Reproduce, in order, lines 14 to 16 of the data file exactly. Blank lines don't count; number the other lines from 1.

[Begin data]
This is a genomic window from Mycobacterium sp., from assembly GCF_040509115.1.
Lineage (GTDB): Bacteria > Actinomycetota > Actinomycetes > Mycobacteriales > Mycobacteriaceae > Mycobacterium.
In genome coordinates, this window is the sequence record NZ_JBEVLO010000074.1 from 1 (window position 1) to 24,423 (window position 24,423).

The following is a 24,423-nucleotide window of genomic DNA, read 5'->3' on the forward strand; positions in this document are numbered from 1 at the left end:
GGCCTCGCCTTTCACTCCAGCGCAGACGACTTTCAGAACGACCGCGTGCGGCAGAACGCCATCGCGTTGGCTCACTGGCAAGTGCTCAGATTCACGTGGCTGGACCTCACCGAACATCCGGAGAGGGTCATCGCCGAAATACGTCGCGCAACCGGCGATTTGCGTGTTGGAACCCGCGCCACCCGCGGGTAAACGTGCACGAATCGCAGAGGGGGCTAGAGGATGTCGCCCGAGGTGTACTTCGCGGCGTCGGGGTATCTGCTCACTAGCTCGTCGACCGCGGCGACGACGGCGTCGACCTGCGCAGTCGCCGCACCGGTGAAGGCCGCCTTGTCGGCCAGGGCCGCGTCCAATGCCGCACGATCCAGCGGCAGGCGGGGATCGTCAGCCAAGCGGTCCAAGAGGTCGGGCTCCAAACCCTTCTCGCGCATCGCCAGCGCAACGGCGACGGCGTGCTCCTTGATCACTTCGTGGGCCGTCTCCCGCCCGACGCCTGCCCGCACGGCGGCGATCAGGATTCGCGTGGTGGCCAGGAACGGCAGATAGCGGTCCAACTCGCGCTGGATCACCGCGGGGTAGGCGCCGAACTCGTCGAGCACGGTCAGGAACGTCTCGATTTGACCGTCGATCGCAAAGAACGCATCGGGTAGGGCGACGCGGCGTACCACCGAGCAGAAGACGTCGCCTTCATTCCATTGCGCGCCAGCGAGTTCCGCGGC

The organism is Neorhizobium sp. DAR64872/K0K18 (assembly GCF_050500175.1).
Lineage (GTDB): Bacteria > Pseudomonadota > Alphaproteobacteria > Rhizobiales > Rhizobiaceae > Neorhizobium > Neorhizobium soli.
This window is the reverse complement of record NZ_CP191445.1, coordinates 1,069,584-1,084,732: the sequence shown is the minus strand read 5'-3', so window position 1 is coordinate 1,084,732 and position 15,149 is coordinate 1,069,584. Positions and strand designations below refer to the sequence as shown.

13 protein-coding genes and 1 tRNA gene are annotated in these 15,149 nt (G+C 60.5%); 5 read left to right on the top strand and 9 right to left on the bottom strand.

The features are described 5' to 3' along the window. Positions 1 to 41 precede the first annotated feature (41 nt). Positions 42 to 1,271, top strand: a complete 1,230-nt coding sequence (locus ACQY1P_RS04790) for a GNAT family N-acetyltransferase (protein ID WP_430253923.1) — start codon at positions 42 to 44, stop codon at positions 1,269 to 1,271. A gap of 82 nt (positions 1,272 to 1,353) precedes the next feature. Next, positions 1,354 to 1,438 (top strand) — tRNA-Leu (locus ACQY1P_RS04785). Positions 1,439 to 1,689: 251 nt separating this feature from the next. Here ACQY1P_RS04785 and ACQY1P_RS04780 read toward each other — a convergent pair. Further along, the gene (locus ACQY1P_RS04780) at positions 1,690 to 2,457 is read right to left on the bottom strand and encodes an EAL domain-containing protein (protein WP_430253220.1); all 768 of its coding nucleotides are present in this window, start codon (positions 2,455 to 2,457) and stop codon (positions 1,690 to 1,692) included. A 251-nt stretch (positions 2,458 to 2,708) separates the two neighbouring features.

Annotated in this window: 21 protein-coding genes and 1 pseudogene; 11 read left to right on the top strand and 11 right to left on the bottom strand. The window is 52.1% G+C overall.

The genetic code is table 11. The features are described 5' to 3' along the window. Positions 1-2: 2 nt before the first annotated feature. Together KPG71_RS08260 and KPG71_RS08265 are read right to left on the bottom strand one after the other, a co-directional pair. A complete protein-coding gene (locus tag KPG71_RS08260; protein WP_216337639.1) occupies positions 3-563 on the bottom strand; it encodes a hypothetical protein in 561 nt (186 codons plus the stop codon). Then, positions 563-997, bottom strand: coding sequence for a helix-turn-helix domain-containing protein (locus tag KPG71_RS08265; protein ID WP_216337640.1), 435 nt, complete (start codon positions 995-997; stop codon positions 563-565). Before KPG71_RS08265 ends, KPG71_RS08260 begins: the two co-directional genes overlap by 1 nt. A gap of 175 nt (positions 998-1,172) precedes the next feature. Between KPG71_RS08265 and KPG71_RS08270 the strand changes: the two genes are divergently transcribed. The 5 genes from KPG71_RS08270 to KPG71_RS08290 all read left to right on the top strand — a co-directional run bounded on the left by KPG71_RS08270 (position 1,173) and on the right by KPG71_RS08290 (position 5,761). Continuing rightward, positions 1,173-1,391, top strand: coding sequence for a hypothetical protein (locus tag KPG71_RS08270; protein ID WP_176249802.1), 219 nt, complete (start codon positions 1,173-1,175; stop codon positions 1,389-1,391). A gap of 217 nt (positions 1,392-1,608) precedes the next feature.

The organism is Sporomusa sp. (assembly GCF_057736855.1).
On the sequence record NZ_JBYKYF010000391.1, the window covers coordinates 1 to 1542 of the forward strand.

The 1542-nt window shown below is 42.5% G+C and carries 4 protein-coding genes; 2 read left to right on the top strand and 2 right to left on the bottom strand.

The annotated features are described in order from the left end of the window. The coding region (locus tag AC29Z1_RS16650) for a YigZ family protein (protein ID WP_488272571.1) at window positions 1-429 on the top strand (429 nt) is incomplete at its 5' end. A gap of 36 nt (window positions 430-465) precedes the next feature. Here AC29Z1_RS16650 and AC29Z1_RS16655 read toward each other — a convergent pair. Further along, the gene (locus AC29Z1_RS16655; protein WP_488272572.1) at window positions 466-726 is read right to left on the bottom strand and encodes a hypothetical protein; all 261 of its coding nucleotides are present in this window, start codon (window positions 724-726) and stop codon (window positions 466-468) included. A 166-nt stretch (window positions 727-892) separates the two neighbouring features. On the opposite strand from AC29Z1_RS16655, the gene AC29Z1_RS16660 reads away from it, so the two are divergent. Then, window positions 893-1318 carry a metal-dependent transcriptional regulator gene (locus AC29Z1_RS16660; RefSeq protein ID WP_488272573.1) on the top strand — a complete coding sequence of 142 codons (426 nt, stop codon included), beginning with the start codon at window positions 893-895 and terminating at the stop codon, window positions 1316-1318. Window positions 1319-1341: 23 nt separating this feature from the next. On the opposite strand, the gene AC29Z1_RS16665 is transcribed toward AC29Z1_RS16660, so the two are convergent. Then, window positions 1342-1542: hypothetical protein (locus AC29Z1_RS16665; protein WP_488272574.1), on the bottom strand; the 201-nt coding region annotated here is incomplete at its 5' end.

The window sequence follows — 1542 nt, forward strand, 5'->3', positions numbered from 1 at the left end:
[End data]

On the sequence record NZ_JBYKYF010000391.1, the window covers coordinates 1 to 1542 of the forward strand.

The 1542-nt window shown below is 42.5% G+C and carries 4 protein-coding genes; 2 read left to right on the top strand and 2 right to left on the bottom strand.

The annotated features are described in order from the left end of the window. The coding region (locus tag AC29Z1_RS16650) for a YigZ family protein (protein ID WP_488272571.1) at window positions 1-429 on the top strand (429 nt) is incomplete at its 5' end. A gap of 36 nt (window positions 430-465) precedes the next feature. Here AC29Z1_RS16650 and AC29Z1_RS16655 read toward each other — a convergent pair. Further along, the gene (locus AC29Z1_RS16655; protein WP_488272572.1) at window positions 466-726 is read right to left on the bottom strand and encodes a hypothetical protein; all 261 of its coding nucleotides are present in this window, start codon (window positions 724-726) and stop codon (window positions 466-468) included. A 166-nt stretch (window positions 727-892) separates the two neighbouring features. On the opposite strand from AC29Z1_RS16655, the gene AC29Z1_RS16660 reads away from it, so the two are divergent. Then, window positions 893-1318 carry a metal-dependent transcriptional regulator gene (locus AC29Z1_RS16660; RefSeq protein ID WP_488272573.1) on the top strand — a complete coding sequence of 142 codons (426 nt, stop codon included), beginning with the start codon at window positions 893-895 and terminating at the stop codon, window positions 1316-1318. Window positions 1319-1341: 23 nt separating this feature from the next. On the opposite strand, the gene AC29Z1_RS16665 is transcribed toward AC29Z1_RS16660, so the two are convergent. Then, window positions 1342-1542: hypothetical protein (locus AC29Z1_RS16665; protein WP_488272574.1), on the bottom strand; the 201-nt coding region annotated here is incomplete at its 5' end.